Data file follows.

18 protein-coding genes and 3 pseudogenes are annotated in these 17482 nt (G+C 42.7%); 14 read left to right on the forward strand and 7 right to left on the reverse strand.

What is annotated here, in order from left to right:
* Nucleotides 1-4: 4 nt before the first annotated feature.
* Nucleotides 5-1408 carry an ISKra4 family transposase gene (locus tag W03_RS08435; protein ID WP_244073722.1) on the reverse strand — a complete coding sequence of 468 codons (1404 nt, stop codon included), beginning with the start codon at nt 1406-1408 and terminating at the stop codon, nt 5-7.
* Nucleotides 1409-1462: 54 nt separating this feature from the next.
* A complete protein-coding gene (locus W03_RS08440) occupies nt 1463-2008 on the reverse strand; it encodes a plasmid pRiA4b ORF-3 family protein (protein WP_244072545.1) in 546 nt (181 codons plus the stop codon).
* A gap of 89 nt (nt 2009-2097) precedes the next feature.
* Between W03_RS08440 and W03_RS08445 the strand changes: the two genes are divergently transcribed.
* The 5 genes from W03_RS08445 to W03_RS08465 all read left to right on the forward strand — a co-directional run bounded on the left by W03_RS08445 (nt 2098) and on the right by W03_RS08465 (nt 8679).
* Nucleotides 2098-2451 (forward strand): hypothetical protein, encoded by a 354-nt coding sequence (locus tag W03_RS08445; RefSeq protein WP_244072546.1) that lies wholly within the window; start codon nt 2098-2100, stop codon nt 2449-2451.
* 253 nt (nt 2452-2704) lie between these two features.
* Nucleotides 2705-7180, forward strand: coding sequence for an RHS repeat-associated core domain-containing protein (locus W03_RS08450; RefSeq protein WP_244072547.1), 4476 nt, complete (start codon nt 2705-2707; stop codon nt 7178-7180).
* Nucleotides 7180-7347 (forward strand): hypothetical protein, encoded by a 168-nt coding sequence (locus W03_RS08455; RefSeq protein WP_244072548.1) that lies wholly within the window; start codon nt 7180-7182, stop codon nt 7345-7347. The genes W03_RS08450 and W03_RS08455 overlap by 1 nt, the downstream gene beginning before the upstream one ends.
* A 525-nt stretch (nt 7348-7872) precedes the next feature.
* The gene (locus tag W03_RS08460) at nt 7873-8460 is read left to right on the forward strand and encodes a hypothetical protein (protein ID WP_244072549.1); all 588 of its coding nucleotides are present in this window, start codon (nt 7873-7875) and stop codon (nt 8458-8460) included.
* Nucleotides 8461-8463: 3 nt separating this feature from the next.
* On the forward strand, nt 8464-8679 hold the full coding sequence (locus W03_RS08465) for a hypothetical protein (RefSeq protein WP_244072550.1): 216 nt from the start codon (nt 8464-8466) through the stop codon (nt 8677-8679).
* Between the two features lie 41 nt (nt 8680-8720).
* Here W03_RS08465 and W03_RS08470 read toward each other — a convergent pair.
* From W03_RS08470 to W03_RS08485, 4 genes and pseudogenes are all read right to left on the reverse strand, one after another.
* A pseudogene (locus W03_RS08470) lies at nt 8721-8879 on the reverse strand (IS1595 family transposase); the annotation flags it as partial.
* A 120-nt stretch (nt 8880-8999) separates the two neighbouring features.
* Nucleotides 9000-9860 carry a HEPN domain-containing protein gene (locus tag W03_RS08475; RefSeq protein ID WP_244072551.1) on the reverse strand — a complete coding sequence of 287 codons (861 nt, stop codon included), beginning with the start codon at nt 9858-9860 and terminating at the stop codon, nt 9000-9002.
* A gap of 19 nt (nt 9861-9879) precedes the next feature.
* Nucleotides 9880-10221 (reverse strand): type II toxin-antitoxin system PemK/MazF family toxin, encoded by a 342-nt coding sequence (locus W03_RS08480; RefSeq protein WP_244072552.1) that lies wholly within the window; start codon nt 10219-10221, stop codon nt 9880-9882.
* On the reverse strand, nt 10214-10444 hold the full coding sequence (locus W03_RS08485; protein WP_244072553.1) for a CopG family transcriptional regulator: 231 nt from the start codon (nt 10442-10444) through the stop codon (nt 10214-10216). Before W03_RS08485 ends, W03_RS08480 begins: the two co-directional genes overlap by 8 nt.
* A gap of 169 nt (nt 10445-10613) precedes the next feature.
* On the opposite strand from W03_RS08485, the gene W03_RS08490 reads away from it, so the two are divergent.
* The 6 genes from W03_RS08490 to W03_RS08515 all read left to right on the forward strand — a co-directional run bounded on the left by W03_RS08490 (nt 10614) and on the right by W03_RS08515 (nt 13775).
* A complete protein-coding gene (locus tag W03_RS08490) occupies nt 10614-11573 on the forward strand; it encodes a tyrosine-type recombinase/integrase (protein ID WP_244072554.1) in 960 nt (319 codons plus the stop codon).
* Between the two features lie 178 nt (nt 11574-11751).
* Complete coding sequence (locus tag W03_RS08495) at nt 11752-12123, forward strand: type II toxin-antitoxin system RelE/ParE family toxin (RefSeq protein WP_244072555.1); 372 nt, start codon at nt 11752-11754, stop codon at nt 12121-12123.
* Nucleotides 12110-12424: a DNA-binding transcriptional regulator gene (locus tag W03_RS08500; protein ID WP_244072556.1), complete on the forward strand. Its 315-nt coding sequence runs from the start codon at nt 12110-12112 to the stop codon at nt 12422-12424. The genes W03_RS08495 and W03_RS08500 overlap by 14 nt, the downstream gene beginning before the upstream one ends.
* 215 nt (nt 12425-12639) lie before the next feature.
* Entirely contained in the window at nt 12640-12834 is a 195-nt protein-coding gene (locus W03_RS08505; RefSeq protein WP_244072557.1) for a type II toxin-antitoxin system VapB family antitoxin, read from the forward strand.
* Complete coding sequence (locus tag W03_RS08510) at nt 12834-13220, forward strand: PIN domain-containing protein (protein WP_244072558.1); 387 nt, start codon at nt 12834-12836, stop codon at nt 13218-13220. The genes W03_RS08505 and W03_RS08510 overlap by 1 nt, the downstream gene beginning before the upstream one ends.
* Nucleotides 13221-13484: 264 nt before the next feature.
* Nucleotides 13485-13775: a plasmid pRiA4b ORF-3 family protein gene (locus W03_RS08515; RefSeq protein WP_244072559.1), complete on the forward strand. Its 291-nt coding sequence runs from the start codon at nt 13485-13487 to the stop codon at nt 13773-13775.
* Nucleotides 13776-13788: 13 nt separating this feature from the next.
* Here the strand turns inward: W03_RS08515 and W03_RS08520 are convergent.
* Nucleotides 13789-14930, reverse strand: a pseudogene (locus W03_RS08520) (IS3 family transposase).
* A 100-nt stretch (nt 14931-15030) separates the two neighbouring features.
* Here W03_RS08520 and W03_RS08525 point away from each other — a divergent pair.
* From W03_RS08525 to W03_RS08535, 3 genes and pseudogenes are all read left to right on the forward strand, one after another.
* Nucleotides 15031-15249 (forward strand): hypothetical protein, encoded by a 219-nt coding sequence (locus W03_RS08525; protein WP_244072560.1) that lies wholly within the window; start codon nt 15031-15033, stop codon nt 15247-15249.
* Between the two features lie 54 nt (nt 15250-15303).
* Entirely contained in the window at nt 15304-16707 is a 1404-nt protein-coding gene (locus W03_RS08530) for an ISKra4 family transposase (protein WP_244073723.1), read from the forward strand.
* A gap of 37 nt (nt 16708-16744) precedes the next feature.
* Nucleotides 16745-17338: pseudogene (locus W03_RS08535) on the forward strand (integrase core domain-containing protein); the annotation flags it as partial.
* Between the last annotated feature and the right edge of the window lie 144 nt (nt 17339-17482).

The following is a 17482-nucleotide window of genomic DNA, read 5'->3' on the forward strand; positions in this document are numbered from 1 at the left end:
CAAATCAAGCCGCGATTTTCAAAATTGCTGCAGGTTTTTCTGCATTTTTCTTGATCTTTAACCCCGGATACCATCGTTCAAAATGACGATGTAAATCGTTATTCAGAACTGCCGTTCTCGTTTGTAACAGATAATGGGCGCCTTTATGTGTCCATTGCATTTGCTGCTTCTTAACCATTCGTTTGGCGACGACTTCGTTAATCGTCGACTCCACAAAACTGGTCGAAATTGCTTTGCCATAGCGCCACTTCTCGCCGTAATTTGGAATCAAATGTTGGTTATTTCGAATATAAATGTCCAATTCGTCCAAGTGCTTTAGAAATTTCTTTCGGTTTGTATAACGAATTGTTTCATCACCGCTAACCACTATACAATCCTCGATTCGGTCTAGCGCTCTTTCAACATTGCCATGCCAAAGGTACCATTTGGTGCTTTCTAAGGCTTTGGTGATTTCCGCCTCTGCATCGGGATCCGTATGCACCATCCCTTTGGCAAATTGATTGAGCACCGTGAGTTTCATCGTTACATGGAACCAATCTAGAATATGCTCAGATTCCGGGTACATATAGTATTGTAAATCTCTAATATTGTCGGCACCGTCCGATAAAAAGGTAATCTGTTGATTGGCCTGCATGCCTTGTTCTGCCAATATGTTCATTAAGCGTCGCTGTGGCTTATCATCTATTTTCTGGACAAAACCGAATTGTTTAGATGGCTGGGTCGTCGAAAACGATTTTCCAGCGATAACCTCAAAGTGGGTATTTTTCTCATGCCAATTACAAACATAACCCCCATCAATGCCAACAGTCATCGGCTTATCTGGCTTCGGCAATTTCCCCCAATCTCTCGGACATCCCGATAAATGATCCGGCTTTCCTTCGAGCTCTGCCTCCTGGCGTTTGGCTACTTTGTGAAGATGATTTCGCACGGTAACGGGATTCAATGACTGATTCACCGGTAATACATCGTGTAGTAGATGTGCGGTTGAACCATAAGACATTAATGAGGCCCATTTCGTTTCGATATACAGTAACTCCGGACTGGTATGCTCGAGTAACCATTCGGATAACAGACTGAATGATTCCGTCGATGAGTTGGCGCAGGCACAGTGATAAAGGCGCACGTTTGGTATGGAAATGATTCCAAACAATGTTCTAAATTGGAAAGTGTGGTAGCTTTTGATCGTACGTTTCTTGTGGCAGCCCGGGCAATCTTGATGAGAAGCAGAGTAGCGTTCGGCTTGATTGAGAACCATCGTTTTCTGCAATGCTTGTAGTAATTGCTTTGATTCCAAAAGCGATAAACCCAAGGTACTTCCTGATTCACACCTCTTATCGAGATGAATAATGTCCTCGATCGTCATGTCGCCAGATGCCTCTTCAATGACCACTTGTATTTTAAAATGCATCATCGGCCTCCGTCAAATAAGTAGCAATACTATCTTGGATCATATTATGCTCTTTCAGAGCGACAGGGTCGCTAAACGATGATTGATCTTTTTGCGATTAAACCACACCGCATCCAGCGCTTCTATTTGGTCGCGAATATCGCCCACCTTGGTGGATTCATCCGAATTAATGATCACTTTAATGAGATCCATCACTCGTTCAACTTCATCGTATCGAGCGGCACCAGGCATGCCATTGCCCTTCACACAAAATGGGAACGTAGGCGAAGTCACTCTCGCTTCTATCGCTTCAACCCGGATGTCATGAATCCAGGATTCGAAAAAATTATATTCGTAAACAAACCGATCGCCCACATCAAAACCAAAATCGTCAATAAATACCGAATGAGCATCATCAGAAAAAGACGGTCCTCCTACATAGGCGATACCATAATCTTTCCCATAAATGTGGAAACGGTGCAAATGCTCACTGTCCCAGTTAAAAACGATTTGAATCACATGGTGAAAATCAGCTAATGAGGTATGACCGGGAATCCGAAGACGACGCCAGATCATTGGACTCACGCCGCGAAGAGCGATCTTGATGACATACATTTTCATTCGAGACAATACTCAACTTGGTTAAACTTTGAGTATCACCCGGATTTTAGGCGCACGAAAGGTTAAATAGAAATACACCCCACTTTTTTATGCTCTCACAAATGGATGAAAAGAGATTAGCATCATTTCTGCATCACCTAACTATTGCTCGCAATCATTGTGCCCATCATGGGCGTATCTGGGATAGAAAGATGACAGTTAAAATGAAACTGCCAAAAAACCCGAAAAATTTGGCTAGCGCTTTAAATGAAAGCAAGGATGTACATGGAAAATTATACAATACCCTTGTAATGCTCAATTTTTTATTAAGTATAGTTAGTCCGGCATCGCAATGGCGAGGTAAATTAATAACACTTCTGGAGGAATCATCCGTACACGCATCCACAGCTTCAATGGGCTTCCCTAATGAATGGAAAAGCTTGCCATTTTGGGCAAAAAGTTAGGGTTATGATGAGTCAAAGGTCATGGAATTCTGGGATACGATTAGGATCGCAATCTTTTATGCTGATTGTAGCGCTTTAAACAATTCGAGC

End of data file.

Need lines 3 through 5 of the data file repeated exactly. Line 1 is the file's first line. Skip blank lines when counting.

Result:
* Nucleotides 1-4: 4 nt before the first annotated feature.
* Nucleotides 5-1408 carry an ISKra4 family transposase gene (locus tag W03_RS08435; protein ID WP_244073722.1) on the reverse strand — a complete coding sequence of 468 codons (1404 nt, stop codon included), beginning with the start codon at nt 1406-1408 and terminating at the stop codon, nt 5-7.
* Nucleotides 1409-1462: 54 nt separating this feature from the next.